If I could live at any other place and time than here and now (and here and now would actually be my first choice. I think we are possibly the luckiest generation of human beings ever, possibly luckier than the generations that are to come), I would like to live in Ancient Rome. This naturally comes with the condition that I wasn't a slave or a pauper. I'd like to be one of the well off fellas with a nice toga and a fresh laurel wreath, who spent most of his time eating larks' tongues and being waited on by Numibian beauties.
Although I am sure I am romanticising the Roman Empire, I still feel that Rome, at its height, must have been an amazing place to live. And life seemed to be dedicated to happiness (as long as you didn't have a conscience about your happiness being dependent on the misery of slaves and the senseless deaths of gladiators).
I didn't get time to visit any of the Roman ruins on this Italian visit (though thanks to a general strike I did spend a lot of time at the airport, which could have been better spent in the Forum), but I passed a lot of stuff in the cab and there is a real romance and beauty to the buildings, even though they have lost their lustre and their ceilings. Last time I was here I hated the fact that stones had been stolen from these ancient monuments to build churches. I suppose all the Christians who were fed to lions in the Coliseum would get some perverse satisfaction if they knew the fabric of the building they were being butchered in would one day form the basis of temples to their hero Jesus. Probably not enough satisfaction to make up for having their livers eaten in front of their astonished Christian faces. But I prefer those Gods and the drunken orgies and senseless violence of the Ancient Romans to the God, drunken orgies and senseless violence of the Roman Catholics. At least their was an honesty in the former, even if it was deeply wrong behaviour by our modern standards.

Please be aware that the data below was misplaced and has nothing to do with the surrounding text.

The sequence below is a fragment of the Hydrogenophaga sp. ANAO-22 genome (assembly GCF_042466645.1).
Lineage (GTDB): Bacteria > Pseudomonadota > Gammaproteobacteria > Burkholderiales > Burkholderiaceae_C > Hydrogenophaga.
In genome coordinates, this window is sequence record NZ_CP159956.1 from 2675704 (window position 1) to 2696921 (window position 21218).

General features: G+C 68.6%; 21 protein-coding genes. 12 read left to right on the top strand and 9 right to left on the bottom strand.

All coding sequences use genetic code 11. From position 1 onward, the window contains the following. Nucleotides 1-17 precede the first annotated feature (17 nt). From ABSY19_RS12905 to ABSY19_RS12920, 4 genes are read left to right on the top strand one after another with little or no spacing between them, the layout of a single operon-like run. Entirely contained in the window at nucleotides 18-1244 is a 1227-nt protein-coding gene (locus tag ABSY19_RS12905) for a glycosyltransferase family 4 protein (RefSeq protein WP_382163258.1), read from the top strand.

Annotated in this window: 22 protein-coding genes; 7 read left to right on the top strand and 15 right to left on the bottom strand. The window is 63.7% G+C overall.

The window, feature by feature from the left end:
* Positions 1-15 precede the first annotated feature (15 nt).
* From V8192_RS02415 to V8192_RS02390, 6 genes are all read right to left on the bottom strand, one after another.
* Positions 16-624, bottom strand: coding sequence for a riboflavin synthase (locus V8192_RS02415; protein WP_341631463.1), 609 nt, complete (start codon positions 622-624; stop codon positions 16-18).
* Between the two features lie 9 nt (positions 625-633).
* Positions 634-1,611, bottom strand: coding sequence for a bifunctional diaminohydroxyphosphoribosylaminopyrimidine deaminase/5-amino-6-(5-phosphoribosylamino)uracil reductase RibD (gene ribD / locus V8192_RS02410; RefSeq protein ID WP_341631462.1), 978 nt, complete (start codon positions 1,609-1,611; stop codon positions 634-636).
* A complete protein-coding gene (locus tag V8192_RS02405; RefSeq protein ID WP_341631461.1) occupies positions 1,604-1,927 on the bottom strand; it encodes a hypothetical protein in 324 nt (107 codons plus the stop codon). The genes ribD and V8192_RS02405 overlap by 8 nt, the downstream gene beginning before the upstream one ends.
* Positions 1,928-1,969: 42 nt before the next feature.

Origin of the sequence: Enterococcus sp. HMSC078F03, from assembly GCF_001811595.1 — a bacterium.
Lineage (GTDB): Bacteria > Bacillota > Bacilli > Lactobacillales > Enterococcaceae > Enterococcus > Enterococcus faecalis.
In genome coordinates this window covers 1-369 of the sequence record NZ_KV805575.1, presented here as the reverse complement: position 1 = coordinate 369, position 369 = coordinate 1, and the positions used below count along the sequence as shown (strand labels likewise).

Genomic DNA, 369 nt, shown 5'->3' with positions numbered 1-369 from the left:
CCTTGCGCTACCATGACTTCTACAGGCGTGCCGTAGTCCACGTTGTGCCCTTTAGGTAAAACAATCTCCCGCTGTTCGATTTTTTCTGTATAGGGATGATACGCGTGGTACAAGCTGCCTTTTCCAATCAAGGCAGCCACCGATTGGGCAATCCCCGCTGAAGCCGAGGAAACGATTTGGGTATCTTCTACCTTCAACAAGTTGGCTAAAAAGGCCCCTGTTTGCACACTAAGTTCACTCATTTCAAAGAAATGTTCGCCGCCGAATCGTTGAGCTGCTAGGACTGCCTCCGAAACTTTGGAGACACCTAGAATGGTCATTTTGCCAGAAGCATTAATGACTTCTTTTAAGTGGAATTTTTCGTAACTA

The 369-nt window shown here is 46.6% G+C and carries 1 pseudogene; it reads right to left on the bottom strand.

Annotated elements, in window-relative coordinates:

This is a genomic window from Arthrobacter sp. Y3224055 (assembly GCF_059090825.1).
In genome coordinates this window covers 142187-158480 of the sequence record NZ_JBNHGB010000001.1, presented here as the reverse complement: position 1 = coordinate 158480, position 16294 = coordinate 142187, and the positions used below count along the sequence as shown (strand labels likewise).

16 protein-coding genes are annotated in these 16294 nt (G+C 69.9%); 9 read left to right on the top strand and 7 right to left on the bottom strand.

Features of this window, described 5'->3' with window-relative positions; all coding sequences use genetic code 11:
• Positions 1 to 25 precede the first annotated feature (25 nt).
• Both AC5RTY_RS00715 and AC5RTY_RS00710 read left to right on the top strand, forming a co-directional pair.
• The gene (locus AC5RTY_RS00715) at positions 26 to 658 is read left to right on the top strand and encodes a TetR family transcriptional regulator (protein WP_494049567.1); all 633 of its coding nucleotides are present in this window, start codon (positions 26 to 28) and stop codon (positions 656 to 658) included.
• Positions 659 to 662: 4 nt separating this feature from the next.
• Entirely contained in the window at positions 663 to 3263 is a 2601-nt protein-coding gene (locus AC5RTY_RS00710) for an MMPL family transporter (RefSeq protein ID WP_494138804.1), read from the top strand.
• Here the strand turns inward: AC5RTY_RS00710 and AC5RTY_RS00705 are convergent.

As I sat drinking with the people from the theatre last night I looked at the Italian faces of a couple of the older guys and realised that I was sitting with people who would not have looked out of place in the Forum. The blood of the Caesars flows through their veins.
But thanks to the efficiency of the Roman Empire the blood of the Caesars flows through most of us.
And Rome is a poignant reminder of the transcience of political power. Will London and Washington one day have similar ruined monuments to our modern day hubris?